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Is your run up to Christmas festive or frantic?

In Ask the Experts by Emily Fitzgibbons0 Comments

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Having survived the frenzy of Black Friday, signalling the start of the festive season, I’m wondering how many of us will be humming ‘it’s the season to be jolly’ in what is now officially the run up to Christmas? Yes December is finally upon us, but will you be feeling festive or frantic?

Despite Christmas being the time of year for peace on earth and goodwill to all, everyone knows that along with it comes an abundance of stress, as we attempt to manage our own expectations and those around us.

There’s no escaping the endless stream of TV advertisements and festive messages that filter through into our daily lives, telling us what we should be doing and how we should be doing it, so that we too can enjoy that perfect Christmas.

For some of us, this can be one almighty trigger. Suddenly stores are bursting with gift sets and tinsel, what was once a manageable few hours idling around the shops, has now become a test in stealing ourselves, as we attempt to negotiate the surge of noise and scores of people, all trying to get themselves organised in time for the big day.

According to research, Christmas shopping can be as stressful as running a MARATHON. Hitting the high street at this time of year may increase your heart rate by 33%.

And if the hustle and bustle of crowds wasn’t bad enough in the lead up, we then have the prospect of looking forward to long car journeys in heavy traffic, bad weather and more often than not when it’s dark, not to mention the thought of spending days on end with tricky relatives, drinking too much in an attempt to manage the stress; then there’s the additional guilt of over-eating, compounded by worry about those who are materially less fortunate…

Do I dare even mention the burden of additional expense at this stage? Or concerns about elderly parents? Or perhaps you’re worried about not meeting all those social obligations? Yes Christmas has all the ingredients to turn even the most laid back amongst us into nervous wrecks! It’s enough to make us want to pull the duvet over our heads and hibernate until January 1st! If only that was an option….

So how do we survive the month of December and enjoy some festive cheer?

Learn to modify our goals and expectations!

Less can be so much more. Years ago, the English child psychologist Donald Winnicott proposed the notion of the “good enough” mother, in suggesting the concept of frustration and disappointment was healthy and realistic – by not always being a goddess offering an ever-flowing fountain of selfless love, the mother was teaching her baby to experience what it felt like being part of the external world, and with that introducing a sense of reality, thus needs not always being met precisely. And so it is with Christmas.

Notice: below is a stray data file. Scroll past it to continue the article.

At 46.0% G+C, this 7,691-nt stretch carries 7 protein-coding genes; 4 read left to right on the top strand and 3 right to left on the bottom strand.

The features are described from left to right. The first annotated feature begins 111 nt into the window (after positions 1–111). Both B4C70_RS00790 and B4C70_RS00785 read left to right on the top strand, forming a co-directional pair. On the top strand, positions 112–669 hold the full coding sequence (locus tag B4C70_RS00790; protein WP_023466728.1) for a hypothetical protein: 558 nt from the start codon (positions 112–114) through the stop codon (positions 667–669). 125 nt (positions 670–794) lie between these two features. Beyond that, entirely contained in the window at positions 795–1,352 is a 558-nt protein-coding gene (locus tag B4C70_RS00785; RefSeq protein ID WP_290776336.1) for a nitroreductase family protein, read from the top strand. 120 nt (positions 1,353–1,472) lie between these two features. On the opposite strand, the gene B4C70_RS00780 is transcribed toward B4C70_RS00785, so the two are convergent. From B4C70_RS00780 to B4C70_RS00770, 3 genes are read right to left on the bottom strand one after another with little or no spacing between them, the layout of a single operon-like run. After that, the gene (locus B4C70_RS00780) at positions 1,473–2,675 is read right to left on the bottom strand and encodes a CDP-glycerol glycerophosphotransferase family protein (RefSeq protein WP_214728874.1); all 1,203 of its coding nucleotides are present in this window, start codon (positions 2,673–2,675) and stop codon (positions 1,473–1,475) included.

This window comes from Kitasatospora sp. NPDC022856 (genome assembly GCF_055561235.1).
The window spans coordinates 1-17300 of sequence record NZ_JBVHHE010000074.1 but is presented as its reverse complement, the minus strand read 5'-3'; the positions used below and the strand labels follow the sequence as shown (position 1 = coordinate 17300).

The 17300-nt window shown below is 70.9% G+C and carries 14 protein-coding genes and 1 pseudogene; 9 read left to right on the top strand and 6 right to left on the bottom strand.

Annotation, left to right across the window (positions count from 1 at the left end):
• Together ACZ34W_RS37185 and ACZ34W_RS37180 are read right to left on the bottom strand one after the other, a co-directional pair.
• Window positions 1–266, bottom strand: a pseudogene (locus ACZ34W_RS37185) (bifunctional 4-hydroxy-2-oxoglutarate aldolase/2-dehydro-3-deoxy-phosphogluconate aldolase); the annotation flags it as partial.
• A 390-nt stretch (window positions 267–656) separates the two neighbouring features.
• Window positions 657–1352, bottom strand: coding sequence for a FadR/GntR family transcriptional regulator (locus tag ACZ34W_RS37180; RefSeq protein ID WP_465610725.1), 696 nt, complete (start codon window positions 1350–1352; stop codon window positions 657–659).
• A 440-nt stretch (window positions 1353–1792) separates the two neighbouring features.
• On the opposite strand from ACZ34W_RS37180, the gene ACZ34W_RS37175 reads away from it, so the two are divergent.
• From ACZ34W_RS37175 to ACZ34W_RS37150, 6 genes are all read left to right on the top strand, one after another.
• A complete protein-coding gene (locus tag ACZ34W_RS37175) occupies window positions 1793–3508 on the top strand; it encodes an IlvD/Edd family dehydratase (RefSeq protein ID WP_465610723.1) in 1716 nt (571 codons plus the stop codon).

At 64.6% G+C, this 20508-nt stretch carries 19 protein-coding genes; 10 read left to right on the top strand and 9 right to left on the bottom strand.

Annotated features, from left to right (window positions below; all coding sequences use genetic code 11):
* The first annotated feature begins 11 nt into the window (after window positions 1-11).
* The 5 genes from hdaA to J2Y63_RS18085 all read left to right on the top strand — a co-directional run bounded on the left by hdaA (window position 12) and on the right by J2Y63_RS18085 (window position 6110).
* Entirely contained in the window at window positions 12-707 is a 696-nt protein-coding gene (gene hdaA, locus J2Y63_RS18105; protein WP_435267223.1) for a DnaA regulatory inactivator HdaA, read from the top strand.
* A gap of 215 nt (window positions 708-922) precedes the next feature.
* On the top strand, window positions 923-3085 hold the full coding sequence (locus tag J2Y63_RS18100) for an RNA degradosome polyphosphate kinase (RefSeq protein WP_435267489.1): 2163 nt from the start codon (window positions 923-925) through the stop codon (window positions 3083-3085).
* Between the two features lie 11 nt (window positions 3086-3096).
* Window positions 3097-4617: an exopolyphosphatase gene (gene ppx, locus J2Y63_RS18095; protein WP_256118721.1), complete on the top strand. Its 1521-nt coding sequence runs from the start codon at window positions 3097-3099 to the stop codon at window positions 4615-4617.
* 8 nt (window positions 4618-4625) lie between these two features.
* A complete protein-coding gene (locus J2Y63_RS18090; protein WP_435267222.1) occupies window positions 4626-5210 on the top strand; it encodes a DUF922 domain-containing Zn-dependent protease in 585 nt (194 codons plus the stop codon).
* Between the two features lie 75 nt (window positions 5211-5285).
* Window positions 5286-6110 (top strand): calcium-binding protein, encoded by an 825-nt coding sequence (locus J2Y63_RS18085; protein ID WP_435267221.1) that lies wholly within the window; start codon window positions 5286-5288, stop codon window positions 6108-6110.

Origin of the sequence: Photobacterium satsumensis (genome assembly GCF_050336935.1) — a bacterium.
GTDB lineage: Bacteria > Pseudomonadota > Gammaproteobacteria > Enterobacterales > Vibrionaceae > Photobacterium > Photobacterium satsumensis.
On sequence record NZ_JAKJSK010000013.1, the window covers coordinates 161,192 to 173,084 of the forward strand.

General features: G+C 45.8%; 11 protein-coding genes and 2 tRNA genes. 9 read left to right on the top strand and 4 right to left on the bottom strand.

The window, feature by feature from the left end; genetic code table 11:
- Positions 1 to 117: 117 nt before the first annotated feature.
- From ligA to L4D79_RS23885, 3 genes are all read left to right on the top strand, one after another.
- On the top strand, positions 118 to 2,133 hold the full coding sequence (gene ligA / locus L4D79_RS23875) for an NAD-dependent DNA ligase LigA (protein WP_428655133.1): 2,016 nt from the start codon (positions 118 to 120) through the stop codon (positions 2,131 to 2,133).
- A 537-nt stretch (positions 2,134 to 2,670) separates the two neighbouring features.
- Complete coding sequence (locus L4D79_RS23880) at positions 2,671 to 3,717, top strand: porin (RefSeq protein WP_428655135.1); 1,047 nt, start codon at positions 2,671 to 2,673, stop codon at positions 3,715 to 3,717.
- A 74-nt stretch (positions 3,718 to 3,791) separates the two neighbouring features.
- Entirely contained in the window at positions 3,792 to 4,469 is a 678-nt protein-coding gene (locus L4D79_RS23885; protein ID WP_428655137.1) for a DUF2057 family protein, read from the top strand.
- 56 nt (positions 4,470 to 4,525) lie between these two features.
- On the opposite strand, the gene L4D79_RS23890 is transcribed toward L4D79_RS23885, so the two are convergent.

‘Tis the season to be jolly, not perfect!

The trouble is that when we want things to go precisely, we are striving for perfection, which is exhausting and unrealistic. It also means that we are constantly setting ourselves up for failure. As a psychotherapist/counsellor, I remind my clients the importance of showing compassion towards themselves. So let’s give ourselves the gift of being our own best friend and being kinder to ourselves in the process. Sometimes this involves lowering our standards, just a little!

Be realistic!

  1. No one can do everything so prioritize what you enjoy. If it’s cooking, perhaps focus on that; if you’re artistic, concentrate on decorations; if you’re sociable, make time for friends and family. But don’t attempt it all, it’s just too exhausting!
  2. Delegate, share and scale down tasks – plus, for the sake of sanity, forego some things completely, for instance donate to your favourite charity instead of writing cards.
  3. Allow yourself to make compromises. Its ok to buy shop bought cakes and decorations.
  4. Shopping and crowds seem almost designed to bring on panic attacks – all those bright lights and people, not to mention the noise. Shopping online from the comfort of your own home is the ideal solution.
  5. Don’t rush at everything. Take time to stop and appreciate the moment and breathe! After you’ve finally got round to putting up the tree, sit down, congratulate yourself and admire your efforts.
  6. Remember it’s OK to ask for help. People feel good about themselves when they are helping others, so learn to encourage goodwill.
  7. In the run up to Christmas, carve time out for yourself – whether it’s a massage, reading a book or going for a long walk. It’s important to give yourself the same care and consideration.
  8. Take time to enjoy the process, after all it’s one day of the year. Very often it can feel like a huge anticlimax if we allow ourselves to get caught up in the hype created by others.
  9. Be realistic by creating your own idea of the ‘perfect’ Christmas that suits you and your family.
  10. Don’t forget the true meaning of Christmas. Commercialism forces us to act in ways that feed into our brains not our hearts. The act of giving is based on love and that doesn’t have a price tag.

Here’s wishing you all a happy, healthy and joyful Christmas.


Lindsay George,
Health and Well-being Expert,
Twitter: @therapylgeorge

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